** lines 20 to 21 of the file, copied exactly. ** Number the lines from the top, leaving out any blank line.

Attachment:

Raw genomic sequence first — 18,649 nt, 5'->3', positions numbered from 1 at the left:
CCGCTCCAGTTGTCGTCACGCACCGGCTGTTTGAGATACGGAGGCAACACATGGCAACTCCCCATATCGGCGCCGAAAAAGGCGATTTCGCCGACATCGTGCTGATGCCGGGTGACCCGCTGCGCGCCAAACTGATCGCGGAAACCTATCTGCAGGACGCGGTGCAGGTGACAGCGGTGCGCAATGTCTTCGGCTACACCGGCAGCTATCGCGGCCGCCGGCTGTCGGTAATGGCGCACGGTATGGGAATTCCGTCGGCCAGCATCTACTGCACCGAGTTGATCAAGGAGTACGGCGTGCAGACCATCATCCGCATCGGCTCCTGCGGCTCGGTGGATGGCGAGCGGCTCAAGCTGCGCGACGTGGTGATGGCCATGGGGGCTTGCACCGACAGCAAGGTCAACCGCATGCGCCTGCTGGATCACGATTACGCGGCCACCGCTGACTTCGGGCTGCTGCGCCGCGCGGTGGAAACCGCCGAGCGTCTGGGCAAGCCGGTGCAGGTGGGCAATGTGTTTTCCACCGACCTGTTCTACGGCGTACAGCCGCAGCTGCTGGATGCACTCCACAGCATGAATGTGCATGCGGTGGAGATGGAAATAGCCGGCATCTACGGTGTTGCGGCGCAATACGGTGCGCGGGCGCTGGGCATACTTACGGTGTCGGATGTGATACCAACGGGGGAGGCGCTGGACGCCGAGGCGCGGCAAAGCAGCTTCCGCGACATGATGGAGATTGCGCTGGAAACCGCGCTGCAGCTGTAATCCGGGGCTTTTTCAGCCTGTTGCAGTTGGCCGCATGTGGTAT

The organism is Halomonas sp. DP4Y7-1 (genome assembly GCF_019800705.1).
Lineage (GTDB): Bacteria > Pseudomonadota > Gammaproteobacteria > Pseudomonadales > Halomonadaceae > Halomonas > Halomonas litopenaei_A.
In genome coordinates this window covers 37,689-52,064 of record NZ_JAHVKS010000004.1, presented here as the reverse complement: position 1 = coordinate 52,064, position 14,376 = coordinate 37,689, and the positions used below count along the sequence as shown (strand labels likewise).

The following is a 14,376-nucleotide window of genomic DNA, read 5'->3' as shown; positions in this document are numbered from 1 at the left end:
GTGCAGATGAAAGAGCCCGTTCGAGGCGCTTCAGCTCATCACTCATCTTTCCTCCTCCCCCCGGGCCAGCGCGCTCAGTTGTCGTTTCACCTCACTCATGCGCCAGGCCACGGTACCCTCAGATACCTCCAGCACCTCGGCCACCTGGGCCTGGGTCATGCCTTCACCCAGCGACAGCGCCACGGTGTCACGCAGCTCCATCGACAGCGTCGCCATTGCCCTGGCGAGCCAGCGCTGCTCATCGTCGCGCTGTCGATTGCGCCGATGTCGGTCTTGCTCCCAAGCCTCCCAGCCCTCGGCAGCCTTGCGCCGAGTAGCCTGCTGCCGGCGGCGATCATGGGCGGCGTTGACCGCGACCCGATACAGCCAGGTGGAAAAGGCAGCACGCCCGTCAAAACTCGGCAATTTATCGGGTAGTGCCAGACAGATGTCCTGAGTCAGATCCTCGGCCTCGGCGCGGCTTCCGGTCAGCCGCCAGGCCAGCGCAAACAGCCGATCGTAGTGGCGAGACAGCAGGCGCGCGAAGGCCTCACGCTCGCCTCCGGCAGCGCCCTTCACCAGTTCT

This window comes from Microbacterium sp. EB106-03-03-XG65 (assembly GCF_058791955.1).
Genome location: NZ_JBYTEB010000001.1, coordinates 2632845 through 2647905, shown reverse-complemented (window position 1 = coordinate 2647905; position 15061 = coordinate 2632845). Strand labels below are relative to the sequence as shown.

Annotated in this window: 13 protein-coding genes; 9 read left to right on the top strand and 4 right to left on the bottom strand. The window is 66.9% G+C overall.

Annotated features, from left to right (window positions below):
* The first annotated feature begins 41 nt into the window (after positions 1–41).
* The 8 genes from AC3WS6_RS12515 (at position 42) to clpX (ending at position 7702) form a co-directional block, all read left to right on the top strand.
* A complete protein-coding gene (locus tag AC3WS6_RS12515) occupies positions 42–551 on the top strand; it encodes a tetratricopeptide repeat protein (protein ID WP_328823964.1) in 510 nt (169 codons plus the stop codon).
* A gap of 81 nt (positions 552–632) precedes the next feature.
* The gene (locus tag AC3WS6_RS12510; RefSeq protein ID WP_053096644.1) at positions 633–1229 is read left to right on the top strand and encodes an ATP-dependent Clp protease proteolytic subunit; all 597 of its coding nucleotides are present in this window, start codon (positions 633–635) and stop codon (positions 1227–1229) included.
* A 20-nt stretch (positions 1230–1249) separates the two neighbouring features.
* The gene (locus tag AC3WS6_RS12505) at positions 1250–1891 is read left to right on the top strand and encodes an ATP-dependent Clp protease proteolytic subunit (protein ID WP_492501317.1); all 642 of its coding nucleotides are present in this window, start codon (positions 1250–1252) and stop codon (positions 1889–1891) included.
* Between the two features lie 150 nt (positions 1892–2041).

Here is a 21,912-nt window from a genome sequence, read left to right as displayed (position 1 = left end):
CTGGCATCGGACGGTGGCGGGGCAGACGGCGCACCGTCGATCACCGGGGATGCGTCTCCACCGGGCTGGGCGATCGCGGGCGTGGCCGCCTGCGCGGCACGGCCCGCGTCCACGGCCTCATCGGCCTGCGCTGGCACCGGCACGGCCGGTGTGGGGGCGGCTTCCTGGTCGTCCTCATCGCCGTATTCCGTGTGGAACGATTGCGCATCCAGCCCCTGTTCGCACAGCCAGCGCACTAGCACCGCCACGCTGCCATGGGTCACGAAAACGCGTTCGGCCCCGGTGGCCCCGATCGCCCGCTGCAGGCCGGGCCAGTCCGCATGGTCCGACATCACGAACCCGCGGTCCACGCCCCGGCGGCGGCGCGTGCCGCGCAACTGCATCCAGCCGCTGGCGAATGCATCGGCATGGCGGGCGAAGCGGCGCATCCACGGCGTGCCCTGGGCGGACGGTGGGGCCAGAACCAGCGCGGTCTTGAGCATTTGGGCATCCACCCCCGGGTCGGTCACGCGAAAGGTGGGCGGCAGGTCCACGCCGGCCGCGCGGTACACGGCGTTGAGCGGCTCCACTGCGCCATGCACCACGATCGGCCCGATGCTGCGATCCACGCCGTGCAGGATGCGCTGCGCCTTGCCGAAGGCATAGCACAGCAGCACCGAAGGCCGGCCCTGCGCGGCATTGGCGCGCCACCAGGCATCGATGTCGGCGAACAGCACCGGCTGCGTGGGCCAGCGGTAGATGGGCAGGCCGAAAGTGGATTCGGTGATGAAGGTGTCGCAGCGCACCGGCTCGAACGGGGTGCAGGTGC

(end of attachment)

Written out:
Here is a 21,912-nt window from a genome sequence, read left to right as displayed (position 1 = left end):
CTGGCATCGGACGGTGGCGGGGCAGACGGCGCACCGTCGATCACCGGGGATGCGTCTCCACCGGGCTGGGCGATCGCGGGCGTGGCCGCCTGCGCGGCACGGCCCGCGTCCACGGCCTCATCGGCCTGCGCTGGCACCGGCACGGCCGGTGTGGGGGCGGCTTCCTGGTCGTCCTCATCGCCGTATTCCGTGTGGAACGATTGCGCATCCAGCCCCTGTTCGCACAGCCAGCGCACTAGCACCGCCACGCTGCCATGGGTCACGAAAACGCGTTCGGCCCCGGTGGCCCCGATCGCCCGCTGCAGGCCGGGCCAGTCCGCATGGTCCGACATCACGAACCCGCGGTCCACGCCCCGGCGGCGGCGCGTGCCGCGCAACTGCATCCAGCCGCTGGCGAATGCATCGGCATGGCGGGCGAAGCGGCGCATCCACGGCGTGCCCTGGGCGGACGGTGGGGCCAGAACCAGCGCGGTCTTGAGCATTTGGGCATCCACCCCCGGGTCGGTCACGCGAAAGGTGGGCGGCAGGTCCACGCCGGCCGCGCGGTACACGGCGTTGAGCGGCTCCACTGCGCCATGCACCACGATCGGCCCGATGCTGCGATCCACGCCGTGCAGGATGCGCTGCGCCTTGCCGAAGGCATAGCACAGCAGCACCGAAGGCCGGCCCTGCGCGGCATTGGCGCGCCACCAGGCATCGATGTCGGCGAACAGCACCGGCTGCGTGGGCCAGCGGTAGATGGGCAGGCCGAAAGTGGATTCGGTGATGAAGGTGTCGCAGCGCACCGGCTCGAACGGGGTGCAGGTGC